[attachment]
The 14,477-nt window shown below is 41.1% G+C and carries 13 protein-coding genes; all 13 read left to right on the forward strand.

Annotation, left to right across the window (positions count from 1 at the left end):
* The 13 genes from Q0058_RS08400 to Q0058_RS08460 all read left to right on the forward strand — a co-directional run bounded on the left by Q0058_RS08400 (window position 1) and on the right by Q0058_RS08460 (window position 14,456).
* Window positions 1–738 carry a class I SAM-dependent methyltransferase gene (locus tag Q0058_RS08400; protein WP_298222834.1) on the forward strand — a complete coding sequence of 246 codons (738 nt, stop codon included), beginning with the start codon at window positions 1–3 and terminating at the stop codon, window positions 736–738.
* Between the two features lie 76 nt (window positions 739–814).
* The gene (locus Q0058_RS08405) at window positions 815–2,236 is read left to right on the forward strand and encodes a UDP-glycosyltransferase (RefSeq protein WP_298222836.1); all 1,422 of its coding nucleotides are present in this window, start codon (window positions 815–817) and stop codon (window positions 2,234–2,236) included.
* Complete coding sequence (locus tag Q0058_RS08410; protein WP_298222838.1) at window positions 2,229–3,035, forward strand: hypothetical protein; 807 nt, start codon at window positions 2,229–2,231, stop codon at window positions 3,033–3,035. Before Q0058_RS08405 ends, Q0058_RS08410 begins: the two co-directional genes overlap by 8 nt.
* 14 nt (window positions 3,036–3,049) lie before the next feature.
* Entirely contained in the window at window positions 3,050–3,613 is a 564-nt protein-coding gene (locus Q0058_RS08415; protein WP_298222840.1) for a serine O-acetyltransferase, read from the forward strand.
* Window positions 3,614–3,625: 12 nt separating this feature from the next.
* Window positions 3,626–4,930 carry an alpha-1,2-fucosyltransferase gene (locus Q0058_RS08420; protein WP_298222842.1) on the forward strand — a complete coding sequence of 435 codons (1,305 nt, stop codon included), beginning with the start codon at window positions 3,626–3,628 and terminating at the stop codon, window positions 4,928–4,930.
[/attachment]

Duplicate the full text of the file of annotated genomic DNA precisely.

The 14,477-nt window shown below is 41.1% G+C and carries 13 protein-coding genes; all 13 read left to right on the forward strand.

Annotation, left to right across the window (positions count from 1 at the left end):
* The 13 genes from Q0058_RS08400 to Q0058_RS08460 all read left to right on the forward strand — a co-directional run bounded on the left by Q0058_RS08400 (window position 1) and on the right by Q0058_RS08460 (window position 14,456).
* Window positions 1–738 carry a class I SAM-dependent methyltransferase gene (locus tag Q0058_RS08400; protein WP_298222834.1) on the forward strand — a complete coding sequence of 246 codons (738 nt, stop codon included), beginning with the start codon at window positions 1–3 and terminating at the stop codon, window positions 736–738.
* Between the two features lie 76 nt (window positions 739–814).
* The gene (locus Q0058_RS08405) at window positions 815–2,236 is read left to right on the forward strand and encodes a UDP-glycosyltransferase (RefSeq protein WP_298222836.1); all 1,422 of its coding nucleotides are present in this window, start codon (window positions 815–817) and stop codon (window positions 2,234–2,236) included.
* Complete coding sequence (locus tag Q0058_RS08410; protein WP_298222838.1) at window positions 2,229–3,035, forward strand: hypothetical protein; 807 nt, start codon at window positions 2,229–2,231, stop codon at window positions 3,033–3,035. Before Q0058_RS08405 ends, Q0058_RS08410 begins: the two co-directional genes overlap by 8 nt.
* 14 nt (window positions 3,036–3,049) lie before the next feature.
* Entirely contained in the window at window positions 3,050–3,613 is a 564-nt protein-coding gene (locus Q0058_RS08415; protein WP_298222840.1) for a serine O-acetyltransferase, read from the forward strand.
* Window positions 3,614–3,625: 12 nt separating this feature from the next.
* Window positions 3,626–4,930 carry an alpha-1,2-fucosyltransferase gene (locus Q0058_RS08420; protein WP_298222842.1) on the forward strand — a complete coding sequence of 435 codons (1,305 nt, stop codon included), beginning with the start codon at window positions 3,626–3,628 and terminating at the stop codon, window positions 4,928–4,930.